Fortunately projects that have a portable version seem to so far be unaffected.
They only download sites where I have not encountered PUPs and the like are:
And as I always say use the program “unchecky” for a second pair of “eyes”
Does VirusTotal detect/identify presence of these adware wrappers?
Dice Holdings also acquired the freshmeat.net file-hosting for opensource projects.
Has anyone checked, are downloads there similarly adware-wrapped?
ps: “dice dot com”, the jobsearch site… if you dare, create an account using a throwaway (but unique) email address. Don’t click any “Apply for this job” buttons nor otherwise interact with the site — just create the account. Watch how fast (and the volume!) of targeted spam that email box receives as a result. Yeah, dice is sleazy.
Ah, I recall my sadness way back when TUCOWS began bundling garbageware. Howabout “davecentral”, that sure was a great download & reviews site back in the day… site was sold, and became ??? (webAttack? which was later renamed SnapFiles)
In a rush recently, I was almost tricked into installing crapware bundled with multiple utilities downloaded from “softpedia”. Likewise, “brothersoft” …fuggeddaboutit. My point is that the practice of crapware bundling already seems to BE the norm.
Is anyone here familiar with majorGeeks? Are they too injecting adware?
Which filehosting sites nowadays (I wish Martin’s article would have mentioned a few) still serve untained downloads and don’t lead you clicking through gobs of interstitial banner ad pages on your way to the download?
Be aware that Slashdot now owns Sourceforge, so it is no longer a non-commercial repository, so you should not be surprised at “interesting” inclusions in installers. Thread going on right now…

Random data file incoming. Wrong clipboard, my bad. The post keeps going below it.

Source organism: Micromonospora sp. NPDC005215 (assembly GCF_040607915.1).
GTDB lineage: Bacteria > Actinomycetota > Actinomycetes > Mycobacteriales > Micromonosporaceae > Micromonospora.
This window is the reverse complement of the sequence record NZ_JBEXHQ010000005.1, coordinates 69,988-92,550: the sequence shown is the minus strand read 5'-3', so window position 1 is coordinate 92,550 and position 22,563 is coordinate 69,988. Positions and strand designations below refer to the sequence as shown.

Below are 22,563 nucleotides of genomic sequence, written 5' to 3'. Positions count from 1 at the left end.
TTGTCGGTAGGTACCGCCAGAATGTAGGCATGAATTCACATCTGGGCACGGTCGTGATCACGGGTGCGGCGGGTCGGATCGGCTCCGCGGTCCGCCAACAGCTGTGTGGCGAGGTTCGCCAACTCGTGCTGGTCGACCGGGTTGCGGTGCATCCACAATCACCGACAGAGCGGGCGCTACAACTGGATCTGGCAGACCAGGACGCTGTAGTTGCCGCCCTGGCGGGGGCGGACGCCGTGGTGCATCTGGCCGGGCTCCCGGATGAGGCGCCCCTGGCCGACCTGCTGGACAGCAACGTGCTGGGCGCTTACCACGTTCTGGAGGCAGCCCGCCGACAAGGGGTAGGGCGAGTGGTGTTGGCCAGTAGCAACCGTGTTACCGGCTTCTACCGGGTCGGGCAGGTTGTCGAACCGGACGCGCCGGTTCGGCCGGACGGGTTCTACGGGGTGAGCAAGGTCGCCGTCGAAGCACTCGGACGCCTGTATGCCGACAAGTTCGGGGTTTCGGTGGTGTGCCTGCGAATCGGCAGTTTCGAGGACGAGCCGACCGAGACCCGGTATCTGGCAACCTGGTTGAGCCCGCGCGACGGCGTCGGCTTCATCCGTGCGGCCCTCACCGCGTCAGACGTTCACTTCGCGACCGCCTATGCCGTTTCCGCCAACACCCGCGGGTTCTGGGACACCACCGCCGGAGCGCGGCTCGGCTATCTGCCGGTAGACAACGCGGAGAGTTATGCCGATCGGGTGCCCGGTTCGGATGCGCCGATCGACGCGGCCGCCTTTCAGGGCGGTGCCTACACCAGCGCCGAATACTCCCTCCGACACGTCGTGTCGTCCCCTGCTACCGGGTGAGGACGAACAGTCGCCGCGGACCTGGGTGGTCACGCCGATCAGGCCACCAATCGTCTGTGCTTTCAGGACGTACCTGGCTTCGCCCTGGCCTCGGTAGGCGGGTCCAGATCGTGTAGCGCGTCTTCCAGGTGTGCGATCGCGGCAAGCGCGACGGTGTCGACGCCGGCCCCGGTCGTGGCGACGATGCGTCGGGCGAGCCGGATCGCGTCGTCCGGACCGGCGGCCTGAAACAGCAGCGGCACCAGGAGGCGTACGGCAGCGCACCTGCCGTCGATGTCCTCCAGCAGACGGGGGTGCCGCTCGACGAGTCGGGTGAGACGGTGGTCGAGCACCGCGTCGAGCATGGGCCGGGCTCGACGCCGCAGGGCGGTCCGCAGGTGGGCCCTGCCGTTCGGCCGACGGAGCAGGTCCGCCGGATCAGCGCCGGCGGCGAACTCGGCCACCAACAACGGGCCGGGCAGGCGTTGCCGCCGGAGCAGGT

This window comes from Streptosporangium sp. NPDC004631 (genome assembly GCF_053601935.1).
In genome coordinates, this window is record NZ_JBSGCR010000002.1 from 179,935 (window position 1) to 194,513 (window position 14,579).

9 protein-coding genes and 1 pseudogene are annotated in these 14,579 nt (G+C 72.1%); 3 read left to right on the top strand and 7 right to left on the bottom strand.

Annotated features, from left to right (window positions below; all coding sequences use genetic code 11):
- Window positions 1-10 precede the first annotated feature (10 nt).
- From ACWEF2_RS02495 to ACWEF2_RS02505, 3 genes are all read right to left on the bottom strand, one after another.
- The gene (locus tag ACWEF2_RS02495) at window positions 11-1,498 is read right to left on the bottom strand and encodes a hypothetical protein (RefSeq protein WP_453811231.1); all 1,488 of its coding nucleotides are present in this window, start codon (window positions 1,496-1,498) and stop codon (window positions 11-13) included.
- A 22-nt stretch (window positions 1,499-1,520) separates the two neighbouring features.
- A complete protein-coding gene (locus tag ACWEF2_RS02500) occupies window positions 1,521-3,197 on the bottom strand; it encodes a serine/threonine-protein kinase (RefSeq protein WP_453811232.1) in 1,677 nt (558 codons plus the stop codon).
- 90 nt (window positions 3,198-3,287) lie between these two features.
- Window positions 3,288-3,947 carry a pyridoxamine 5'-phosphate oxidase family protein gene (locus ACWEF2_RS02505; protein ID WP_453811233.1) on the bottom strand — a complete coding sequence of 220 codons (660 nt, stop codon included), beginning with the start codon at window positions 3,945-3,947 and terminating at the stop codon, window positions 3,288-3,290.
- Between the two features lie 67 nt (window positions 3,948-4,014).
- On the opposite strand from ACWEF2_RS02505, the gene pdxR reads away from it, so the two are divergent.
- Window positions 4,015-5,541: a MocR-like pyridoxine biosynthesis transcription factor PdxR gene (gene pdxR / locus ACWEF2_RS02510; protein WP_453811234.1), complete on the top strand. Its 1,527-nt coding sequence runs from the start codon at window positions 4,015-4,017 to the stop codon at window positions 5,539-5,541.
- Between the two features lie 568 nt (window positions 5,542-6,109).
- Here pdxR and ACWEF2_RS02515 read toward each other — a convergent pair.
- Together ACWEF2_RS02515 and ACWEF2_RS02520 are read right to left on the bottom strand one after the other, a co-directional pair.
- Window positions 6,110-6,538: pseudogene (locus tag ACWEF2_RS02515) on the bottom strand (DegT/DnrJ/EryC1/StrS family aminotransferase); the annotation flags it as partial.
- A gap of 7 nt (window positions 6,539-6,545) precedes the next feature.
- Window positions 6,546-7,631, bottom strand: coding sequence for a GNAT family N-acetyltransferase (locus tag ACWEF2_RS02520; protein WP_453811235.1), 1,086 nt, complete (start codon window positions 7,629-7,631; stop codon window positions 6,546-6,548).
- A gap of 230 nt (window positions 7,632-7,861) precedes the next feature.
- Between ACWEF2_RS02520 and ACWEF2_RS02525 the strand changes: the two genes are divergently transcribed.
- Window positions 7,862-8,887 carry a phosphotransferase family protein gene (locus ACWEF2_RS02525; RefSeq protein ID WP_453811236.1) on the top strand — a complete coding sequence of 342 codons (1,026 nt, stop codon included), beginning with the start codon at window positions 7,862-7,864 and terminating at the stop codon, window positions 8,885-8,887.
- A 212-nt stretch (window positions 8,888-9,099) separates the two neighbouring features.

It’s a bloody shame. SourceForge used to be a trusted place I would go to for software but because of what they and a lot of other repositories are doing I am researching and watching everything I download like a hawk.
I d/l DOSbox (for Linux)
from SourceForge but I see no ads.
Is Linux “immune”
from these SourceForge ad-wrappers?
– Pale Moon 25.4.1 and FF 37.0.2
– Ubuntu Linux 12.04 (32-bit)
– Samsung Tablet Galaxy Tab3 / Android 4.2.2
interstellar, FWIW I’ve followed this topic across the months, and have never found a report that sf has bundled adware into non-windows (exe) downloads.
I can’t imagine GNU/Linux software would be easy to infect with adware, since the installation process can vary greatly from distro to distro. Still, I would be cautions when downloading anything from Source Forge, regardless of whether you are running GNU/Linux, Windows, Macintosh, or whatever else.
This is why I’m starting to think that self- hosting software projects is the way to go. I never felt that SourceForge was particularly reputable to begin with, but why assume the risk of third-party software hosting at all? Even with as reputable as Github and Bitbucket are, do they actually offer anything developers need? I don’t believe so. At least with self-hosting you can move the domain if your server host screws around with you. It’s not that much extra work to set up a git server.